Published January 8th, 2006 by

I have a plan. PietyHill Press, hosted on my own domain, will be my main blog; the hub from which all spokes will emanate from. I will be reworking and tweaking this blog before the watching world. Well, actually, before myself and the one or two folks who may wander in here from time to time. This will be the vehicle I will use to learn PHP/MySQL, WordPress and related issues. The goal is to become an accomplished, sought after designer in about four years, when I will retire from the Postal Service.

I also hope to get a few dedicated blogs going on Blogger, which I will link to from this blog.… Read the rest

Published January 4th, 2006 by

Welcome to WordPress. This is your first post. Edit or delete it, then start blogging!

Well, it starts here… Thanks to Levi for explaining Mac file structure, while passing along PHP/MySQL installation and configuration secrets. To show my appreciation, I am in the process of bidding on some obscure CDs on eBay.

Kudos to GoDaddy. After reading all the horror stories in preparation for installation, I can honestly say your MySQL activation and configuration instructions were absolutely simple. I can close the 40 tabs I have open to various GoDaddy/WordPress discussions and installation nightmares. The big problem it seems is hosting on a Windows server vs Linux.… Read the rest

Published November 25th, 2005 by


Back in February of this year, I began this blog in a fit of pragmatism. With youthful exuberence I set out to set the blogging world on fire about a year ago:

That brings me to this blog. It was supposed to be designed in WordPress and I intended to learn PHP/MySQL to exercise full control. But, I found that I am not prepared for that level of commitment yet. The dream of designing and implementing a beautiful, functional blog continues to live on and it will be realized, as time permits. But, I cannot bear to put off blogging and publishing a moment longer.Read the rest

Published October 14th, 2005 by

I just got home and my head feels pressurized… like it’s about to explode. So, I don’t have anything too profound except that in my meanderings this morning when my head felt like it was imploding, I came across these funny jpegs. The first one was found at Nacional sos el Decano del Futbol Uruguayo, which appears to be some sort of soccer fansite. The Salisbury’s always felt a certain kinship with the Simpson’s… perhaps that was all in my head.
Next, I found this jpeg titled “We found Nemo!” at Middle Age Madness. It made me hungry… a Philadelphia Roll, perhaps?… Read the rest

Published March 24th, 2005 by

I’m tired… and, when I’m worn out, I can’t stand the thought of losing productive time. If I’m in pain, I will rent a film or do something creative like work in Photoshop or fine tune some HTML or CSS. I’ve found these to be the most effective pain management techniques. But, when I’m just plain tired, I’ll do busy work, like add links to the left column of the blog. I hope you like some of the new ones.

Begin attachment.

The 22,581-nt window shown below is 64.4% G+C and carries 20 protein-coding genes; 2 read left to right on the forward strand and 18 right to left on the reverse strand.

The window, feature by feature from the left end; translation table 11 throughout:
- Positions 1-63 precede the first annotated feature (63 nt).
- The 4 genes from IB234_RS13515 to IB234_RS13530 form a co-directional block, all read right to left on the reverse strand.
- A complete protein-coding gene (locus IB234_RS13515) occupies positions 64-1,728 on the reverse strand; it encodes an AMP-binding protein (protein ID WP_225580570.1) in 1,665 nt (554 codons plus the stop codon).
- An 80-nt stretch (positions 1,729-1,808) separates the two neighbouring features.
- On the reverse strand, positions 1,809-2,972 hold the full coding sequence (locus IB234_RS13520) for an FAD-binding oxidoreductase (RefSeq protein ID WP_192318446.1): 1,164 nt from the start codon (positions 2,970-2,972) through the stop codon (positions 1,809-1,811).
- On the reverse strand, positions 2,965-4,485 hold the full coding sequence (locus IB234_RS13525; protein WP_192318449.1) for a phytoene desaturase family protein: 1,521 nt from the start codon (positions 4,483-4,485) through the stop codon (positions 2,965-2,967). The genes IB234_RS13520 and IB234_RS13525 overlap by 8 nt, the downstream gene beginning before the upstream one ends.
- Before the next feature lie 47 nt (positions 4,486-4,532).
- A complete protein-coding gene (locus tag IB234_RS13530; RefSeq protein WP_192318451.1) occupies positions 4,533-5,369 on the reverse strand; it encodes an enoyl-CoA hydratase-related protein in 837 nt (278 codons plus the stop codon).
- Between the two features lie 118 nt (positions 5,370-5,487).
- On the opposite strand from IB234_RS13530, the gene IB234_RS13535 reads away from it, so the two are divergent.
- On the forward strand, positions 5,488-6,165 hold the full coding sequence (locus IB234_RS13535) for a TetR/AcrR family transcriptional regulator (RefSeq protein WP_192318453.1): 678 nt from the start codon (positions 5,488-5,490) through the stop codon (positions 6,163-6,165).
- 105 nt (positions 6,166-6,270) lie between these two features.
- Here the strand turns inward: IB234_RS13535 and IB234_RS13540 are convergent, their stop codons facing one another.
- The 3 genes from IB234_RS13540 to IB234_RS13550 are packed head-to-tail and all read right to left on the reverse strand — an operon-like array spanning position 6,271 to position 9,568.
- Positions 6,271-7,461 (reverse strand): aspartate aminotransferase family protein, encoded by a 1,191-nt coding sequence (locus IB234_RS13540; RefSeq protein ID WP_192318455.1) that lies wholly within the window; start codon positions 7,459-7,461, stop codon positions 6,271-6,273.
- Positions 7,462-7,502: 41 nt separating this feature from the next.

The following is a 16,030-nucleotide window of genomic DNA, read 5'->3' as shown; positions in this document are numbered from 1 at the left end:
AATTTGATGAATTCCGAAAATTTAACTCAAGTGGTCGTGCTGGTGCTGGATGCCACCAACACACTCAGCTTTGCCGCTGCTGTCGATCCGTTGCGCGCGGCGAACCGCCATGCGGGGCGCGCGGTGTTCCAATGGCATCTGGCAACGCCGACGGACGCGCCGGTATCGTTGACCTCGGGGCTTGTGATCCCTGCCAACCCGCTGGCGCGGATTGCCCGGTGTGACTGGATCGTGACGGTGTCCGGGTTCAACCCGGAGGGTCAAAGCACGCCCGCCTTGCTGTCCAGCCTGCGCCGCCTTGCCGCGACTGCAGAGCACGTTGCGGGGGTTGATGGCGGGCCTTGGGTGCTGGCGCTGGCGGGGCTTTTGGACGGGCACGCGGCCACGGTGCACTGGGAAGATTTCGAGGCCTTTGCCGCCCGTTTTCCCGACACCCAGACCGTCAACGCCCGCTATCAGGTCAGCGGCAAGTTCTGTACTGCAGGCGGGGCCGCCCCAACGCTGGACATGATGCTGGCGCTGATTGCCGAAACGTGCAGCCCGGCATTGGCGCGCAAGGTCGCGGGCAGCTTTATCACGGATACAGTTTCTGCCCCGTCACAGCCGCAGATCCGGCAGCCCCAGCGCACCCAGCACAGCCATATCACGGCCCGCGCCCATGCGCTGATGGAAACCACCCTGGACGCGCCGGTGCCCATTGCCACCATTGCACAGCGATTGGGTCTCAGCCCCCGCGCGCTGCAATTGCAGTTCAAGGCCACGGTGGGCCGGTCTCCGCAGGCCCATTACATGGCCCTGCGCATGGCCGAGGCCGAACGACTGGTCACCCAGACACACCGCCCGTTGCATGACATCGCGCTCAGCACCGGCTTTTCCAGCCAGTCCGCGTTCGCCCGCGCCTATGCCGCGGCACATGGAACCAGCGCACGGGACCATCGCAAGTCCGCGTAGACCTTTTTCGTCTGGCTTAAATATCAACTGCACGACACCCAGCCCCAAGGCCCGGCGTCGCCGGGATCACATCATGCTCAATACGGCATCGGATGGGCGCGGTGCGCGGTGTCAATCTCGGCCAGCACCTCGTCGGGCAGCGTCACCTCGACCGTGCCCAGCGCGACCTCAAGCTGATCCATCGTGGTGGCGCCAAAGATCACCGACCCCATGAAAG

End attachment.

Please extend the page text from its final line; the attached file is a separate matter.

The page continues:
Oh, and even though it says to “Read more” down here, don’t believe it… there’s no more to read.… Read the rest

Published March 13th, 2005 by

Expandable Post Summaries
I had a few minutes to work on some formatting for the blog and found this neat trick…You see, with this little hack on the Blogger template, I can create the illusion that I am becoming a better writer — saying more with less. The truth is, it entices the reader with a line or two and then lures them into another massive tome, sucking away more of their valuable time.

But, it does have an advantage… the reader can scan the main page to see if there’s anything remotely interesting and decide if they want to find amusement here or go do something valuable with their time, like save the world from catastrophic climate change.… Read the rest

Published February 14th, 2005 by

Okay, so I’ve worked on the template and I’m liking the formatting… I added an up-to-date photo for my profile and a “cast of characters” over there in the left column, so I don’t have to explain who each member of the family is every time I mention them. I also added my favorite blogs.

Here’s the burning question: When you click on a link, do you prefer the page to open in a new window or do you like to use your “back” button/command?

With tabbed browsing here in modern browsers and Explorer soon to play catch-up, this may all be academic.… Read the rest

Published February 12th, 2005 by

It looks like I’m ready to roll. I’ve finished my first post, created my profile, set up some files on my domain to link to and I even tweeked the template just a bit.

This is a real load off of my shoulders… now I can relax a little, redesign my old sites, perhaps come up with a few other designs and settle down to learn PHP and MySQL. PHP looks like it should be pretty straightforward, but I ran into a roadblock with MySQL. I think that’s because (I hate to admit it), I am still ignorant when it comes to the inner workings of Macintosh OS X.… Read the rest